It is striking how the phrases ‘science tells us X’ or ‘science proves Y’ have become means of closing down debate, of attempts to settle an argument by an appeal to ‘facts’ that themselves beg the question. It is also striking that many religious believers now use the ‘science proves that’ trope, knowing that traditional religious arguments are insufficient to convince people.
Does science prove that a single fertilized egg is a human being? If so, how? If not, at what point does science prove that a clump of eggs has become a human being, and by criteria does it prove it? You, being a Christian, presumably believe that as humans we all possess souls. When does the soul enter the clump of eggs, or fetus, and how does science prove that?
The point is that the criteria we use to define what it is to be human are not, and cannot be, merely scientific. There are certainly physical, biological, genetic markers and boundaries that define us as human. But we are not simply defined by our physical being; what it is to be human, and to be a ‘person’, is bounded by social and philosophical as well as physical criteria. It seems extraordinary, and telling of the times in which we live, that one has to make such a point to a religious believer.
As it happens, there are many religious believers who support the right to abortion, including those that support the campaign to decriminalize abortion.
There are many reasons for the decline of the left (an issue I have written much about). The idea that supporting abortion rights is one of them is, frankly, bizarre. The right to abortion is about the right of women to have control over their own bodies. But even if it was about ‘the right of young women to be as sexually promiscuous as men’ – what of it? Why should women not be as ‘promiscuous as men’? Or did God create only men to enjoy sex?
Scientific arguments have to be used to convince non-religious (indeed, anti-religious) people that abortion is wrong.
The Christian position is quite clear – from the moment of conception, a fertilised egg is a human being. That is a matter of scientific debate – but in general it isn’t newly-fertilised eggs that are being aborted, but foetuses.
A new life is a new life; hence your third paragraph is waffle; or rather, obfuscation.
Neither men nor women should be sexually promiscuous; being so is catastrophic for them as individuals, even more so for their society – look at Broken Britain if you doubt this. (Or at the history of the Soviet Union, which was a liberal sexual adventure-playground from 1917-26, then had to become more puritanical simply to survive).
There is thus no “right” to be sexually promiscuous and extending that “right” to women – however justifiable on hedonistic grounds – is disastrous for all, women especially. Also, wrong. And a sexually-immoral society soon becomes immoral in ALL respects; hence tax havens etc !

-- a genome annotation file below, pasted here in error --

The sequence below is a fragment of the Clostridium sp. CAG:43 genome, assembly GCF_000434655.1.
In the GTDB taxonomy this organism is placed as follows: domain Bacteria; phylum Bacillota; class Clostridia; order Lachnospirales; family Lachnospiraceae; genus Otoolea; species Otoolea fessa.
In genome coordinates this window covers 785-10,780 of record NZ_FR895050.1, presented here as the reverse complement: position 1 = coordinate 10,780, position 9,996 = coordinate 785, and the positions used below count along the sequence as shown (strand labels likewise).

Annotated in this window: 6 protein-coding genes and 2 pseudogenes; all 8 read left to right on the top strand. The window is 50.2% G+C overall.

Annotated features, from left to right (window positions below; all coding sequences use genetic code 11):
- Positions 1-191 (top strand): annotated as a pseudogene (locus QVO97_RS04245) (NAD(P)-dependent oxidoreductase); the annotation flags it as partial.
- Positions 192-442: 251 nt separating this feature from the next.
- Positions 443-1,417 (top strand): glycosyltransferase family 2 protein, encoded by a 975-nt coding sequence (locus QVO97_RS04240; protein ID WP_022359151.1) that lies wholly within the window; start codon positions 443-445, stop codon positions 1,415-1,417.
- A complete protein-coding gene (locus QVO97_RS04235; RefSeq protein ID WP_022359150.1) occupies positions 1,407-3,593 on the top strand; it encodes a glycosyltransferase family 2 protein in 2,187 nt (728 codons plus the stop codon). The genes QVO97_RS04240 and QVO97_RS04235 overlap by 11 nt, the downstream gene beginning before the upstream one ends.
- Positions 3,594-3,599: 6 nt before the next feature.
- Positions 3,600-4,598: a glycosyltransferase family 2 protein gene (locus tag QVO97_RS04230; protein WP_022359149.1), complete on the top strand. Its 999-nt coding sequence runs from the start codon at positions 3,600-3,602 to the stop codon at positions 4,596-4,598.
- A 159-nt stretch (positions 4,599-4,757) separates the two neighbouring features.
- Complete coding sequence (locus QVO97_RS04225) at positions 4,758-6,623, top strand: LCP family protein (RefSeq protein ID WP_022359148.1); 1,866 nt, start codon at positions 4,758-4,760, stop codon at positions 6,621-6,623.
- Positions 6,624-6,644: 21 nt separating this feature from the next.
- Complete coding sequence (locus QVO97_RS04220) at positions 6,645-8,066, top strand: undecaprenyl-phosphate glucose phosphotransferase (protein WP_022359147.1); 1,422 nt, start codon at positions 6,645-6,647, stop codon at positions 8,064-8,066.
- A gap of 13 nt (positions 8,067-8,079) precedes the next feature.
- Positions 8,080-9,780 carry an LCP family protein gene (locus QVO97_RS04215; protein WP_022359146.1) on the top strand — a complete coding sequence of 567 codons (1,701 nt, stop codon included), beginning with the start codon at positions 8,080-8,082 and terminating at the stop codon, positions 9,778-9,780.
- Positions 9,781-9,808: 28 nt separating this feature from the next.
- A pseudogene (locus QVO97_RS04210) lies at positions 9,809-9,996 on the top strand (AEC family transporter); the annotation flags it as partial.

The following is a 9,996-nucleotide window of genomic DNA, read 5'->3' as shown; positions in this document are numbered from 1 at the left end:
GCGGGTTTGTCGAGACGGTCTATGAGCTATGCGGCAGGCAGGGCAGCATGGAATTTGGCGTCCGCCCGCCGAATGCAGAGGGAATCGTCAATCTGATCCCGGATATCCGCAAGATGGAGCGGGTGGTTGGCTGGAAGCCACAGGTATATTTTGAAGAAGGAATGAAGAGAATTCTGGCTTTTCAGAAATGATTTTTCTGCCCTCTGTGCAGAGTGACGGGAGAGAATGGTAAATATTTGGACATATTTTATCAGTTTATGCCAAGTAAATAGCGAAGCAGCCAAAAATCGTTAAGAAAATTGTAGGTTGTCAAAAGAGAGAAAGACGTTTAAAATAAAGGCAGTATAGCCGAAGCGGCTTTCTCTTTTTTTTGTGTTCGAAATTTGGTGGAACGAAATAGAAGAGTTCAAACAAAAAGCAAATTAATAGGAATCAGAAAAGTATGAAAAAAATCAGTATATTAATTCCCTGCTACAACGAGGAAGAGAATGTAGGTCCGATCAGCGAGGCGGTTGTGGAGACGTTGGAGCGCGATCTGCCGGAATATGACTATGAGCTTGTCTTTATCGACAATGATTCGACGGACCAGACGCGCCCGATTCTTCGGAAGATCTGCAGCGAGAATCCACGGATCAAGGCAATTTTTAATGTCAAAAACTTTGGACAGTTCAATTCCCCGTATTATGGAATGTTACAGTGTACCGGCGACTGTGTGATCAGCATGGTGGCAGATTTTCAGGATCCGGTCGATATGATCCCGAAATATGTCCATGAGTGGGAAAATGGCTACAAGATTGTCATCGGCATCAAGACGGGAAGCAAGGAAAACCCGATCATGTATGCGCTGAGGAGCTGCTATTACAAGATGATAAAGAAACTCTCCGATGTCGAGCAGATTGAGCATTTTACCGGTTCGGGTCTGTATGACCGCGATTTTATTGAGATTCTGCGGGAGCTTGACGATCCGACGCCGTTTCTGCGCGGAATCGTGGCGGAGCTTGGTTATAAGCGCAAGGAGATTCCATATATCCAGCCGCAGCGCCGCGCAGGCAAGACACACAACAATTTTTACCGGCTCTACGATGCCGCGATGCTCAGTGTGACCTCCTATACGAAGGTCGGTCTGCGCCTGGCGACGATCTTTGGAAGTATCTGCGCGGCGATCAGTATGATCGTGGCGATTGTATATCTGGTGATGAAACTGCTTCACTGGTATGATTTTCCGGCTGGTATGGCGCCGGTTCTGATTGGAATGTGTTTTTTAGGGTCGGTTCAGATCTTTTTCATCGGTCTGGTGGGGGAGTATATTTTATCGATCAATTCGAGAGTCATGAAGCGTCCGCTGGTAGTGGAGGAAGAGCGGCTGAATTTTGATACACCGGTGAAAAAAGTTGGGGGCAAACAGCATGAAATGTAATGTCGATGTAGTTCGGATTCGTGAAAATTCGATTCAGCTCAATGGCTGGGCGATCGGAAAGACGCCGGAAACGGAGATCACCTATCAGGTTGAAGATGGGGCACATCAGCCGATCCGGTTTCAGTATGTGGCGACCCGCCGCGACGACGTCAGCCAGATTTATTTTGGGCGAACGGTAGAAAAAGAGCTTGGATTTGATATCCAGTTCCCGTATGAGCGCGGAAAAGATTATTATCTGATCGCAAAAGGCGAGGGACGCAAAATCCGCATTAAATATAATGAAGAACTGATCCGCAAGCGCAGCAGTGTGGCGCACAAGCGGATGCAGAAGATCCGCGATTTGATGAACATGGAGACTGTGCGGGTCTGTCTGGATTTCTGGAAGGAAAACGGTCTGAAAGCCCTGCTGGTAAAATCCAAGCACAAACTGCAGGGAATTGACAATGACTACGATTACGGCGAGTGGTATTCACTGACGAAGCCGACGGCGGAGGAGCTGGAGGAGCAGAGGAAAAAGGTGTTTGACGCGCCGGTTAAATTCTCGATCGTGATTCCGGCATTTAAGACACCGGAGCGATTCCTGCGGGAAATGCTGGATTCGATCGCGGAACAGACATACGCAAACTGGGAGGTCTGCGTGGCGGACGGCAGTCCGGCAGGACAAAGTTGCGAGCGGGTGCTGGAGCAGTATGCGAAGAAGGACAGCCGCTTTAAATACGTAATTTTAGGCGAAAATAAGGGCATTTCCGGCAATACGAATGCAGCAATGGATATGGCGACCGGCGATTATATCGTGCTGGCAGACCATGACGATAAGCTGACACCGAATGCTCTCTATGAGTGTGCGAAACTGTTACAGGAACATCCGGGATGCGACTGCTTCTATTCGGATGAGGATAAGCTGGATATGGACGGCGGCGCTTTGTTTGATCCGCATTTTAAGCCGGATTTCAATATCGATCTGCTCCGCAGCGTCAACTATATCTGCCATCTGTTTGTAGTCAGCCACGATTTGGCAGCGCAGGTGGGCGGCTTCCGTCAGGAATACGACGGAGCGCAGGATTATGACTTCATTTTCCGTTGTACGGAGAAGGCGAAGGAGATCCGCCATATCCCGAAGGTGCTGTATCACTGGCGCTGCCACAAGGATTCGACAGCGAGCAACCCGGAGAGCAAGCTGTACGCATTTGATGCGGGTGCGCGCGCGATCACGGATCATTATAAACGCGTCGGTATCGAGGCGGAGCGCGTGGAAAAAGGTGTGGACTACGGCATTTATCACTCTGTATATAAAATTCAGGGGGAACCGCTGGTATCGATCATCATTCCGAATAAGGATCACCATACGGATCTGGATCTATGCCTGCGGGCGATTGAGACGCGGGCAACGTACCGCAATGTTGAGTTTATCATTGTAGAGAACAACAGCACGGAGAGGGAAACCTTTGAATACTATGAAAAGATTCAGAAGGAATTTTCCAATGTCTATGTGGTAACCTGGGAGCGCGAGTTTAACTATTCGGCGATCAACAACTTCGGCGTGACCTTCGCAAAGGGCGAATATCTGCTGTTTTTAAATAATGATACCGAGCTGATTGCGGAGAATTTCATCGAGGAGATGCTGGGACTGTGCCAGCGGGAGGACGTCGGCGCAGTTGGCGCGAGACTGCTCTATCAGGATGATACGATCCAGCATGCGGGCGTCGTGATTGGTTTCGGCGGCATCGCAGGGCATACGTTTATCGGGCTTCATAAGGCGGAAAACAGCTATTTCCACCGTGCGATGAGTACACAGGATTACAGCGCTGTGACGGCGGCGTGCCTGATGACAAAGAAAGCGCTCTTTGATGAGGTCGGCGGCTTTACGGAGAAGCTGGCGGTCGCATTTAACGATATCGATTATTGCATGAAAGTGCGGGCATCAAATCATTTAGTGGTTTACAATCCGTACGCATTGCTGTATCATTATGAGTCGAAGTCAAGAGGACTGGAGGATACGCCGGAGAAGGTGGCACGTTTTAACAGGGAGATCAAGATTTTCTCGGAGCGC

Regarding the Left – you cannot conduct a Holy War on behalf of the vulnerable (the poor, the disadvantaged, and so on) while simultaneously conducting a Holy War AGAINST the most vulnerable of all – the unborn. The Left has been engulfed by its resultant hypocrisy and double-mindedness.
Being promiscuous is only a problem when people aren’t informed about birth control and STDs (thanks to abstinence-only sex ed), and/or decide to be single mothers at large.
It depends upon on which moment the fetus can be regarded as a human being. As long as it is only a heap of cells without any perception or conscience it is definitely not a human being and destroying it is not murder.
The RC church in particular has no moral right to dictate what women can or cannot do with their bodies, especially in the dark light of a mother of several living on a rubbish dump having her pleading for permission to use contraception denied by the RC authorities. Then going on about world resources being exploited by the pressures of human population …. rapid is the approach of a collective global responsibility becoming irrefutable, and turning the tables on these religions promoting mindless multiplication of the faithful: stop popping them out for your religion, for God’s sake!
The West is on course for population implosion – always nowhere are Western people (migrants aside) reproducing sufficiently to maintain their levels. They are ageing and will soon be gone – and good riddance.
This will lead to a world dominated – not by some sort of pro-Western “collective global responsibility” (!) – but by Islam (it’s Muslim, not Catholic countries, that have the high birth rates).
On Noor’s point – sexual promiscuity is always a problem, pregnancy / STD’s or not. It destroys marriage (or any other stable sexual relationship); and without marriage, society collapses. The almost awe-inspiring collapse of western societies from c.1965 has resulted partly from de-industrialisation, but much more from the collapse of marriage.
Except that access to sex isn’t the only incentive to marriage or serious relationships. The reason why things are the way they are today, is that other incentives have been removed as well.